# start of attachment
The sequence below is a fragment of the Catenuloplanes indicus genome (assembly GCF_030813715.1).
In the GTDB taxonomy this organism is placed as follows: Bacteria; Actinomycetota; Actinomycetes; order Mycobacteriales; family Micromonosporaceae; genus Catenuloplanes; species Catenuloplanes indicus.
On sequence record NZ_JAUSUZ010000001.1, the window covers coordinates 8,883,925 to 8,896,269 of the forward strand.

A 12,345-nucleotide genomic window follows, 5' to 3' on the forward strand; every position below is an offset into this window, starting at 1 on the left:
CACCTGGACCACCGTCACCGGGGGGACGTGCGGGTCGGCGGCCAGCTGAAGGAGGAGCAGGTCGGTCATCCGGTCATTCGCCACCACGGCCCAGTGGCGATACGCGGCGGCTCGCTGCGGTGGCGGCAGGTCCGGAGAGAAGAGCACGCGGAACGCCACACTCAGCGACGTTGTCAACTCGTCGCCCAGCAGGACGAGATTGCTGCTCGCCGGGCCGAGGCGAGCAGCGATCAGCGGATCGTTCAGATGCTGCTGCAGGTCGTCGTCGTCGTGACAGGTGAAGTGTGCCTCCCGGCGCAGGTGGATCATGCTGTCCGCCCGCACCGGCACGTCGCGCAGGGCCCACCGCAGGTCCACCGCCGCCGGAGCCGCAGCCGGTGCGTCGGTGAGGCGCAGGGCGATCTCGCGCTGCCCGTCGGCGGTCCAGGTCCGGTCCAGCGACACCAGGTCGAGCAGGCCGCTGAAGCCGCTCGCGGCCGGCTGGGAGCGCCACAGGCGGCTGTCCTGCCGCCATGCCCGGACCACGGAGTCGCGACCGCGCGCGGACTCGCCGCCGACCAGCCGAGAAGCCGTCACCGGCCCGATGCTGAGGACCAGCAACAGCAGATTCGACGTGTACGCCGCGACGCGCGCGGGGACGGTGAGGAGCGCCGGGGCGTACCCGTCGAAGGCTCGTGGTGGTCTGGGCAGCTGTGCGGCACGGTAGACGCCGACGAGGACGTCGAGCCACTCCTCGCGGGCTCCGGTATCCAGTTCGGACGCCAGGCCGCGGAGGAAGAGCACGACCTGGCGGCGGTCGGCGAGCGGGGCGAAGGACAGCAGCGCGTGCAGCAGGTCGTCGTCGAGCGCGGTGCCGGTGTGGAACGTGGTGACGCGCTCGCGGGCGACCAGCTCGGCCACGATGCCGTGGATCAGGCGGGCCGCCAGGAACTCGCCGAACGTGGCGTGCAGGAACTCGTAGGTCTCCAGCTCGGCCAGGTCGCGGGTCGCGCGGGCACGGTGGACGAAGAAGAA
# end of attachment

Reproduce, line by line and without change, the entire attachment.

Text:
The sequence below is a fragment of the Catenuloplanes indicus genome (assembly GCF_030813715.1).
In the GTDB taxonomy this organism is placed as follows: Bacteria; Actinomycetota; Actinomycetes; order Mycobacteriales; family Micromonosporaceae; genus Catenuloplanes; species Catenuloplanes indicus.
On sequence record NZ_JAUSUZ010000001.1, the window covers coordinates 8,883,925 to 8,896,269 of the forward strand.

A 12,345-nucleotide genomic window follows, 5' to 3' on the forward strand; every position below is an offset into this window, starting at 1 on the left:
CACCTGGACCACCGTCACCGGGGGGACGTGCGGGTCGGCGGCCAGCTGAAGGAGGAGCAGGTCGGTCATCCGGTCATTCGCCACCACGGCCCAGTGGCGATACGCGGCGGCTCGCTGCGGTGGCGGCAGGTCCGGAGAGAAGAGCACGCGGAACGCCACACTCAGCGACGTTGTCAACTCGTCGCCCAGCAGGACGAGATTGCTGCTCGCCGGGCCGAGGCGAGCAGCGATCAGCGGATCGTTCAGATGCTGCTGCAGGTCGTCGTCGTCGTGACAGGTGAAGTGTGCCTCCCGGCGCAGGTGGATCATGCTGTCCGCCCGCACCGGCACGTCGCGCAGGGCCCACCGCAGGTCCACCGCCGCCGGAGCCGCAGCCGGTGCGTCGGTGAGGCGCAGGGCGATCTCGCGCTGCCCGTCGGCGGTCCAGGTCCGGTCCAGCGACACCAGGTCGAGCAGGCCGCTGAAGCCGCTCGCGGCCGGCTGGGAGCGCCACAGGCGGCTGTCCTGCCGCCATGCCCGGACCACGGAGTCGCGACCGCGCGCGGACTCGCCGCCGACCAGCCGAGAAGCCGTCACCGGCCCGATGCTGAGGACCAGCAACAGCAGATTCGACGTGTACGCCGCGACGCGCGCGGGGACGGTGAGGAGCGCCGGGGCGTACCCGTCGAAGGCTCGTGGTGGTCTGGGCAGCTGTGCGGCACGGTAGACGCCGACGAGGACGTCGAGCCACTCCTCGCGGGCTCCGGTATCCAGTTCGGACGCCAGGCCGCGGAGGAAGAGCACGACCTGGCGGCGGTCGGCGAGCGGGGCGAAGGACAGCAGCGCGTGCAGCAGGTCGTCGTCGAGCGCGGTGCCGGTGTGGAACGTGGTGACGCGCTCGCGGGCGACCAGCTCGGCCACGATGCCGTGGATCAGGCGGGCCGCCAGGAACTCGCCGAACGTGGCGTGCAGGAACTCGTAGGTCTCCAGCTCGGCCAGGTCGCGGGTCGCGCGGGCACGGTGGACGAAGAAGAA